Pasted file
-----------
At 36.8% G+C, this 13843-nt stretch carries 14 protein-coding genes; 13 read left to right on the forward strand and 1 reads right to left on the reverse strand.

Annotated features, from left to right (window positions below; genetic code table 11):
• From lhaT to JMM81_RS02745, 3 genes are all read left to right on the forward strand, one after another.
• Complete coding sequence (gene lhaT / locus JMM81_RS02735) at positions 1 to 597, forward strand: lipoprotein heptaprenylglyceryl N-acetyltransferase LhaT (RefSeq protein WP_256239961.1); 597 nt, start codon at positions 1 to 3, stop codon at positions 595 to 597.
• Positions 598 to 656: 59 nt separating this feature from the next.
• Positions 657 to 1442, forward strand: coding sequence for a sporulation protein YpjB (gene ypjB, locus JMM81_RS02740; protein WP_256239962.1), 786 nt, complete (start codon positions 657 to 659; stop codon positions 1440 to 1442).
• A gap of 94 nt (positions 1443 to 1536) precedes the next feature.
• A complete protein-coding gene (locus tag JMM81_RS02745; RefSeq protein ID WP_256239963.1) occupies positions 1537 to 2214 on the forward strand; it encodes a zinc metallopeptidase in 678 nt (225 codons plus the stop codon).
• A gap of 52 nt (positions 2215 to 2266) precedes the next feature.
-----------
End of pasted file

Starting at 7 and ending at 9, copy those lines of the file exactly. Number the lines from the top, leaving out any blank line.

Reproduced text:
• A gap of 94 nt (positions 1443 to 1536) precedes the next feature.
• A complete protein-coding gene (locus tag JMM81_RS02745; RefSeq protein ID WP_256239963.1) occupies positions 1537 to 2214 on the forward strand; it encodes a zinc metallopeptidase in 678 nt (225 codons plus the stop codon).
• A gap of 52 nt (positions 2215 to 2266) precedes the next feature.